Qualcomm buys server chip designer Nuvia for US$1.4 bil

Qualcomm buys server chip designer Nuvia for US$1.4 bil
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SAN FRANCISCO (Jan 13): Qualcomm Inc, the world’s biggest provider of smartphone processors, said it’s buying server chip design startup Nuvia Inc for US$1.4 billion.

The move adds a team led by former Apple Inc chip design head Gerard Williams, founder of Nuvia, that was developing high-performance server silicon. Qualcomm didn’t specify what products the team will work on other than to say it’ll help the company’s existing Snapdragon portfolio and create chips “that serve multiple industries.”

The announcement Wednesday, which unusually featured endorsements from Microsoft Corp, Alphabet Inc’s Google, Samsung Electronics Co, Lenovo Group Ltd and automakers such as General Motors Co, is evidence of incoming Chief Executive Officer Cristiano Amon’s ambition to expand Qualcomm’s reach outside its stronghold in smartphones. Amon has fledgling efforts in personal computers and networking gear chips and a growing business in automotive silicon. None of those initiatives rival the company’s modem and smartphone processor businesses as sources of revenue.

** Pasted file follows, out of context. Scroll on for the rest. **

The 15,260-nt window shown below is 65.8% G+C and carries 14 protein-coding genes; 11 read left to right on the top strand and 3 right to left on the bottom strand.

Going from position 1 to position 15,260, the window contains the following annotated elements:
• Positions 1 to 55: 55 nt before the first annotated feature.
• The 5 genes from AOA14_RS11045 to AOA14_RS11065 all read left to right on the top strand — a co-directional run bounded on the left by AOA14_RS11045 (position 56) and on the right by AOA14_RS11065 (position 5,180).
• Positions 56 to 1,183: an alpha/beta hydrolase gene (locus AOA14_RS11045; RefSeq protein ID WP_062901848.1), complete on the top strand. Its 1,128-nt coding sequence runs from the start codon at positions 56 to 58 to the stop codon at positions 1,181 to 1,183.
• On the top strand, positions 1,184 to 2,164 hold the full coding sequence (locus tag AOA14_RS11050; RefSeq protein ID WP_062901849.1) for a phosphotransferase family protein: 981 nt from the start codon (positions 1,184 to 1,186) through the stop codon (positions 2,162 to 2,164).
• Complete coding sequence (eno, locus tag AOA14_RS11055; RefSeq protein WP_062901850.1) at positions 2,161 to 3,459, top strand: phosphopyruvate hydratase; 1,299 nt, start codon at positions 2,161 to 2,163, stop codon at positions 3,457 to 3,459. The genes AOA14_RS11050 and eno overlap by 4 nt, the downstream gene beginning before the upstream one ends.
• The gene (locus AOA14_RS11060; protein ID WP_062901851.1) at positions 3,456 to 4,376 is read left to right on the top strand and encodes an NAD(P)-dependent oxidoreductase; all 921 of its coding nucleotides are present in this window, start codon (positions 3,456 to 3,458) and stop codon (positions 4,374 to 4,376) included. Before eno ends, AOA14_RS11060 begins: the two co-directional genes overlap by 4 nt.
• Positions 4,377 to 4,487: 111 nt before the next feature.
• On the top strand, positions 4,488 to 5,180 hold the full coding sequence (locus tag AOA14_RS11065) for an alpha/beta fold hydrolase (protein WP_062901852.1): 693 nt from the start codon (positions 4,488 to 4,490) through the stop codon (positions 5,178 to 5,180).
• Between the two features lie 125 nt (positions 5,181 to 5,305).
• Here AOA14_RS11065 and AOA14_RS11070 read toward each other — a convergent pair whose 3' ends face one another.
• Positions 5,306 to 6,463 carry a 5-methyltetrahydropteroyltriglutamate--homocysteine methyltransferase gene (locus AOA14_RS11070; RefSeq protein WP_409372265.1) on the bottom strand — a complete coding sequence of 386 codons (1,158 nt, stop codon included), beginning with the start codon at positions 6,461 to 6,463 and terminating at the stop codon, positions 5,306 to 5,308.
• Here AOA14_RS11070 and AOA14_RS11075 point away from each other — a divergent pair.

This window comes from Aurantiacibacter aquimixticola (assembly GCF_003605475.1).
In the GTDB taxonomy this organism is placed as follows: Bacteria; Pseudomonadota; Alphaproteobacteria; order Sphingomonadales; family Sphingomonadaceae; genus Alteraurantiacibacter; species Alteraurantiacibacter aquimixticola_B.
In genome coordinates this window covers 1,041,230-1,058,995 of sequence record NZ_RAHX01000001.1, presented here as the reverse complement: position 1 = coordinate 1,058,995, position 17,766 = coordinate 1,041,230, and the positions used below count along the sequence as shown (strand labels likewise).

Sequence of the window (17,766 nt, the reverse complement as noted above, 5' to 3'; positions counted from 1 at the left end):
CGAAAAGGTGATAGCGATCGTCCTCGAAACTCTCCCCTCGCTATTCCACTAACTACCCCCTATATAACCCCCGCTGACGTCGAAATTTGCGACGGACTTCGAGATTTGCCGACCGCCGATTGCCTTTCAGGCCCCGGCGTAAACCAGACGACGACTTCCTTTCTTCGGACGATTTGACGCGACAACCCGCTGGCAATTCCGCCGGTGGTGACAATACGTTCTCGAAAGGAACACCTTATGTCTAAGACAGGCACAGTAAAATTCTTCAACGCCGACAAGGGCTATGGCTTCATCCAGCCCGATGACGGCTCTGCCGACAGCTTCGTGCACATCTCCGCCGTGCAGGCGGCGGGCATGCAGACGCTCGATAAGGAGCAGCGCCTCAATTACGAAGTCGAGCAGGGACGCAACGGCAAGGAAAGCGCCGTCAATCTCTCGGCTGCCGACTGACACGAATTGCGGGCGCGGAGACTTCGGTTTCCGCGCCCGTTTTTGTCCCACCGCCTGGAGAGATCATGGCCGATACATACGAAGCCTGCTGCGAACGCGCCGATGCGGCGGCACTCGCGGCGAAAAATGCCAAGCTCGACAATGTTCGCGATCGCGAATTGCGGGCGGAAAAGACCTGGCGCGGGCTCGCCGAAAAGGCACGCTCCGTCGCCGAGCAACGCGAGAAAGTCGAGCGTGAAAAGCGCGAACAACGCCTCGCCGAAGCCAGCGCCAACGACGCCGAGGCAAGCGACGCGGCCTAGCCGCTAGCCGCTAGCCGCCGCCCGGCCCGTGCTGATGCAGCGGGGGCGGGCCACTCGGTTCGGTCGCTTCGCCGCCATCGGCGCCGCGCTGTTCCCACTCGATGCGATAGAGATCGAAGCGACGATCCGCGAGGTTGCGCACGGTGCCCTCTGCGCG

“5G, the convergence of computing and mobile architectures, and the expansion of mobile technologies into other industries are significant opportunities for Qualcomm,” said Amon in the statement. “The Nuvia team are proven innovators, and like Qualcomm, have a strong heritage in creating leading technology and products.”

In purchasing Nuvia, a startup founded in February 2019, Qualcomm is getting a group of experienced chip designers who’ve recently worked for Apple and Google and have experience at companies such as Arm Ltd. Nuvia is part of a wave of startups aiming to take sales from stagnating incumbent Intel Corp in markets like servers and personal computers. Such companies work to complement in-house design efforts at firms trying to create more efficient chips tailored to specific tasks, such as Amazon.com Inc’s AWS Graviton processor.

Nuvia has published projections that claimed its planned server chips would beat Intel on performance. Qualcomm previously shuttered its own server market effort.

Williams was at Apple for nine years before leaving to create Nuvia. During his tenure, the iPhone maker’s range of A-series processors became widely acknowledged as the best in the mobile industry. Last year Apple segued that capability into replacing Intel processors in its Mac personal computer lineup.